Andrew Harnack and Gene Kleppinger's "Beyond the MLA Handbook: Documenting Electronic Sources on the Internet" is a well-thought-out consideration of the styles being developed to address the problem of academic citation of Internet resources. As they point out, the newest edition of the MLA Handbook has neglected many important Internet sources and presented a citation format that is unacceptable to the computers and writing community. Phyllis Franklin in the Foreword to the 4th Edition admits:
The fourth edition of the MLA Handbook covers the new media while continuing to supply authoritative guidelines on traditional publications. As you will see, the rules for citing electronic material that the MLA committee established a re not presented as definitive, and they will surely change as the technology and practices governing electronic communication evolve. (xvi)
I am currently working on an expanded version of my style sheet in response to hundreds of e-mail messages and questions from students, parents, researchers, and scholars from different disciplines from around the world that I hope will not only address the print-based documentation style we still need, but which will look forward to where we may be headed. Richard Long's presentation at this year's CCCC in Milwaukee pointed out that most of us are still writing print-based discourse and, more or less, just pasting it on the Net. And those of us who teach writing using electronic technology and the Internet in our classes are still, for the most part, teaching print-based writing.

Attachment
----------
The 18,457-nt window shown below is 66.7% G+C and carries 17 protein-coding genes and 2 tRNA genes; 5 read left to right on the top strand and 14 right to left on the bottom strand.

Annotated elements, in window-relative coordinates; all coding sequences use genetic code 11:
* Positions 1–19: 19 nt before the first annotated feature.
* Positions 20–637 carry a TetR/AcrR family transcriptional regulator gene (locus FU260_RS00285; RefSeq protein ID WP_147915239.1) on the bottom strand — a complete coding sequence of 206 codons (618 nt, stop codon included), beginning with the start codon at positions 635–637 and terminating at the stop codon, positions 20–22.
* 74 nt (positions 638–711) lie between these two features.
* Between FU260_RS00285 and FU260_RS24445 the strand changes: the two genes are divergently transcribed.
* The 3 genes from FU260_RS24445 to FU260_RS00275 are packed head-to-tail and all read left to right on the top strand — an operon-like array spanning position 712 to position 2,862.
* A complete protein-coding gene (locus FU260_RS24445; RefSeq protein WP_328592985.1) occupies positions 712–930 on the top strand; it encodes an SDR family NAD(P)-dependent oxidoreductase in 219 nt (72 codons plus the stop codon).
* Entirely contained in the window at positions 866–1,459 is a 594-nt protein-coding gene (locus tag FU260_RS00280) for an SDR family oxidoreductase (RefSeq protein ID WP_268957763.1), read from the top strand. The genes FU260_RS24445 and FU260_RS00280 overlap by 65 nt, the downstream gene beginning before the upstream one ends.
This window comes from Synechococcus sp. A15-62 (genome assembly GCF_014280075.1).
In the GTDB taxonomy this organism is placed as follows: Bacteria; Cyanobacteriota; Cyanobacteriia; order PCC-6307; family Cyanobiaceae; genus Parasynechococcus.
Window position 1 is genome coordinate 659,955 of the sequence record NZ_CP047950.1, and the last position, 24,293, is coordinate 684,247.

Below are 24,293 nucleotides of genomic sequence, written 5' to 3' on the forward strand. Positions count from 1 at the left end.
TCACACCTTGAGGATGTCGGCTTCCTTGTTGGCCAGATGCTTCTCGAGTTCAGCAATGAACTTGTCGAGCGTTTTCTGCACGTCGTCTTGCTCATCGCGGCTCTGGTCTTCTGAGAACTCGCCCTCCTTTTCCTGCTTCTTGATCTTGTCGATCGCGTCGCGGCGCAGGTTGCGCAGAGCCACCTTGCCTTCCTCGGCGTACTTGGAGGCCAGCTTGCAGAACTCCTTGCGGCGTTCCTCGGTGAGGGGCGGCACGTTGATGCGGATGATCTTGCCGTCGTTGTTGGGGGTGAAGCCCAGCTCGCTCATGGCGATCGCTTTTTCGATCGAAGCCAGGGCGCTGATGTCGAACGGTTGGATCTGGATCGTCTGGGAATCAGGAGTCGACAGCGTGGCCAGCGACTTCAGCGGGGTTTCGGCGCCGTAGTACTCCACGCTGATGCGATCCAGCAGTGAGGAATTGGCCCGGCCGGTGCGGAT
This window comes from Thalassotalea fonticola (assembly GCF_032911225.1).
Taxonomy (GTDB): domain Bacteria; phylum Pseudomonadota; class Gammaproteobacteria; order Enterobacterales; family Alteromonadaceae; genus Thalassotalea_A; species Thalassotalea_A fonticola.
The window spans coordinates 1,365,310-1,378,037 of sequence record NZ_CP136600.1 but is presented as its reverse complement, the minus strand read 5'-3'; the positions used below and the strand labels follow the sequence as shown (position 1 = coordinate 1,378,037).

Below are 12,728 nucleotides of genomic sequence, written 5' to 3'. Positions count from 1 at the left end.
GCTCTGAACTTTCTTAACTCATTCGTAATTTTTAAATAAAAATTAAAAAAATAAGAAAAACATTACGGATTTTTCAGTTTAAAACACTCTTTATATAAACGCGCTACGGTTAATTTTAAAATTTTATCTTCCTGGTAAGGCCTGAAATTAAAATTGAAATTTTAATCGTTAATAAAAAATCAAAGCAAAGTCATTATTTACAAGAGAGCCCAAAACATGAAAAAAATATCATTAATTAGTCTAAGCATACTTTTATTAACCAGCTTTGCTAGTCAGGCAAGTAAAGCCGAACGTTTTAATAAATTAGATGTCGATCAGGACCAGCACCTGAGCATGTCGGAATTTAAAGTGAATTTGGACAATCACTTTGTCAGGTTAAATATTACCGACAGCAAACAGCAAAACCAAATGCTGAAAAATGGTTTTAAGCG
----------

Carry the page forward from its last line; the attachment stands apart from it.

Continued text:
Harnack and Kleppinger's conclusions, too, reflect a print-based model. For instance, they recommend that teachers require students to "print copies of cited material." I think we need to be careful about making recommendations that not only could be construed as copyright violation but that seem to assume that student writing itself is print-based and needs some kind of print-based support. Why not, for example, recommend that teachers, instead, require students to obtain permission to "copy" referenced documents to their Web site? On-line documents are not (or perhaps should not be) intended for print, and conventions of style and documentation, therefore, need to keep this in mind. However, since change from one technology to another is slow, we need to be able to adapt--citing information in a way that still "works" while most people, even "computer geeks" like me, are printing out hard copies of WWW documents, but in a way that also allows for the changes that a paperless medium of publication will necessarily involve.
Harnack and Kleppinger have done our field a service in pointing out some of the ambiguities of current citation styles, including my own. While I don't agree with all of their recommendations, I do agree with the need to address these ambiguities. Of course, as the Internet continues to grow and change, any guidelines we adopt will need to be flexible. Some of these "ambiguities" may be pointing toward the need to rethink our conception of writing. As we move from one technology to another; we need to allow for the change from a print-based to an electronic writing technology in any conventions we develop. Hopefully, this issue of Kairos will be the beginning of a continuing dialogue that will benefit our entire field.